"After Gypsy Woman, we walked backstage, stood in the wings breathing hard. "Gimme a B flat," Tim said. I played the chord for him. He hummed the key-tone, walked back out and sang Anonymous Proposition a cappella….To this day I have not heard another performance that matched the intimate melodic range, and musical beauty of that song and the way he sang it.

Anonymous Proposition had appeared on Lorca, but at Carnegie he sang it by himself, no group, no 12-string guitar, just him and his voice, radiant in the spotlight on one of the world's most revered stages, holding notes higher and longer and with greater strength and conviction and beauty than I had ever heard.

He lived up to the spirits in that hallowed hall, the unnumbered great artists and composers who have set foot on that stage and given their all. Tears came to my eyes as I watched from the wings. He did it, he did it on his own, and he did it right. It was one of the highlights of his life. Mine, too"

Buckley's friend Daniella Sapriel went over to his house to hear Lorca the day he received the advance tapes.

"He was really excited," she says. "It was a big step for him. He really liked it and he really felt he had pushed through something from the last album to Lorca. It was great, but it was also clear that this wasn't what the public was going to find if they were looking for a three-minute hit single for radio!"

Side Two starts with I Had A Talk With My Woman. This is a lovely song. Beautiful guitar, understated congas and a lovely melody. This would not be at all out of place on Blue Afternoon, not dissimilar from Chase the Blues Away or The River.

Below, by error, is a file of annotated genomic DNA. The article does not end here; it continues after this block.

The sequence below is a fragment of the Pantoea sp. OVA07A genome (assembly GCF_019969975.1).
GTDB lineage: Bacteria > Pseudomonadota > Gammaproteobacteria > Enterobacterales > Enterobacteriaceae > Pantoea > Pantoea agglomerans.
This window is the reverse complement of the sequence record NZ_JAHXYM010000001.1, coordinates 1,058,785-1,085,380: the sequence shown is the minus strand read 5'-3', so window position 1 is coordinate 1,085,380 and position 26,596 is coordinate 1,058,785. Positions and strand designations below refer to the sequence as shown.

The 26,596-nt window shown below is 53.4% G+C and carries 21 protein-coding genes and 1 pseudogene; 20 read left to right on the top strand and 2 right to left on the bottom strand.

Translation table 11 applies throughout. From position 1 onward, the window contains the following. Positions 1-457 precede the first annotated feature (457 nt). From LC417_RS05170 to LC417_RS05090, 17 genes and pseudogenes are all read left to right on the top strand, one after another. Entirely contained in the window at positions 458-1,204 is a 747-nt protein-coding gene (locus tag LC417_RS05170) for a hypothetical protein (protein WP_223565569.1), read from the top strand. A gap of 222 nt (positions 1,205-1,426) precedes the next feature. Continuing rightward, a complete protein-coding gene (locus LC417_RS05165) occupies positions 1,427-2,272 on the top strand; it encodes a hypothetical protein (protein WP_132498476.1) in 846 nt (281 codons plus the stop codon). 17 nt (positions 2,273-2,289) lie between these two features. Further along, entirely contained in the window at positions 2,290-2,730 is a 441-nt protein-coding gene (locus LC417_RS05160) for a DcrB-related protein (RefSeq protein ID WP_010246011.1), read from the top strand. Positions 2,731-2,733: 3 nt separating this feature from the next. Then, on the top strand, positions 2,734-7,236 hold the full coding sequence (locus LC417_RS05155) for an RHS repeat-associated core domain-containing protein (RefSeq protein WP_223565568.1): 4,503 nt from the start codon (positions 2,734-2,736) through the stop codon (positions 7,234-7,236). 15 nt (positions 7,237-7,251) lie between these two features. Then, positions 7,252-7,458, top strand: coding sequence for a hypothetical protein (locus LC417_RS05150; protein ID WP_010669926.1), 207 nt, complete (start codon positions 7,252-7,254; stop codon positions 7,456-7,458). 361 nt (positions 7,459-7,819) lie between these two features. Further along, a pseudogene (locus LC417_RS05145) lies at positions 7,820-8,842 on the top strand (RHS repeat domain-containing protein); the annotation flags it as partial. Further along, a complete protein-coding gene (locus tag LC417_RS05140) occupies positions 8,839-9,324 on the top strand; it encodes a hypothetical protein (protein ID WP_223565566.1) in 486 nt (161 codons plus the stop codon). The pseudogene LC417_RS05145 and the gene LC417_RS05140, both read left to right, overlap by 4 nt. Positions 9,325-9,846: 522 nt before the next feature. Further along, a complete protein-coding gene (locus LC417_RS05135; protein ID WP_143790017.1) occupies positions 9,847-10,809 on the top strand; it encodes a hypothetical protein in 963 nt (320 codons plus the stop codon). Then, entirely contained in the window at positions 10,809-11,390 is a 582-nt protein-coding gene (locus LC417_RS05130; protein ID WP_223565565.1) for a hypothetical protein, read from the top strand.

The second track on side two, Driftin', is perfect. It is very laid back with Tim in a particularly reflective mood:

"When there's wine in your belly
Love rhythms on your tongue
For you are a woman
And each man has been too young
But for me you were a lover
Gently under your cover
Your sheet reeks of others."

Then a loud guitar chord and a change of emphasis:"Oh I came here to hold and be held for a while" and a most beautiful guitar line starts. This song is so slow and as usual the sound of Tim's voice is so evocative. "All I want to be is what you mean to me." Then comes one of those great moments, the bit you always look forward to hearing every time you hear the song. He repeats the line but draws out the first word so that it takes thirteen seconds just to sing the word "All."

Yes, I know this doesn't look very interesting, just play it and hear it for yourself. Listen to this bit and listen to the guitar solo that Lee Underwood plays. A guitar solo of beauty which reflects and amplifies Tim's voice. More moans - Tim and Lee bouncing ideas off each other - then "Late last night as I dreamed in dizzy sunlight" and listen to that note that keeps playing. This is a rare example of two magnificent performers making music together, each being aware of their contribution to the sound and neither one dominating - just bouncing low key reflective ideas off each other. How can words describe such beauty?

The last track on the album is Nobody Walkin' which is fantastic because it features Tim Buckley's voice, but apart from some interesting electric piano from Lee Underwood is probably the least exciting thing here. It is faster in tempo than the rest of the album, the vocals are, of course, brilliant but the musical setting is, how can I put this, a little more ordinary than the rest of the album. It's still better than 99% of all the other tracks you own though, so check it out.

Jac Holzman said "he was making music for himself at that point...which is fine, except for the problem of finding enough people to listen to it."

Tim responded with "An artist has a responsibility to know what's gone down and what's going on in his field, not to copy but to be aware. Only that way can he strengthen his own perception and ability."

© 2005 Mick MacVe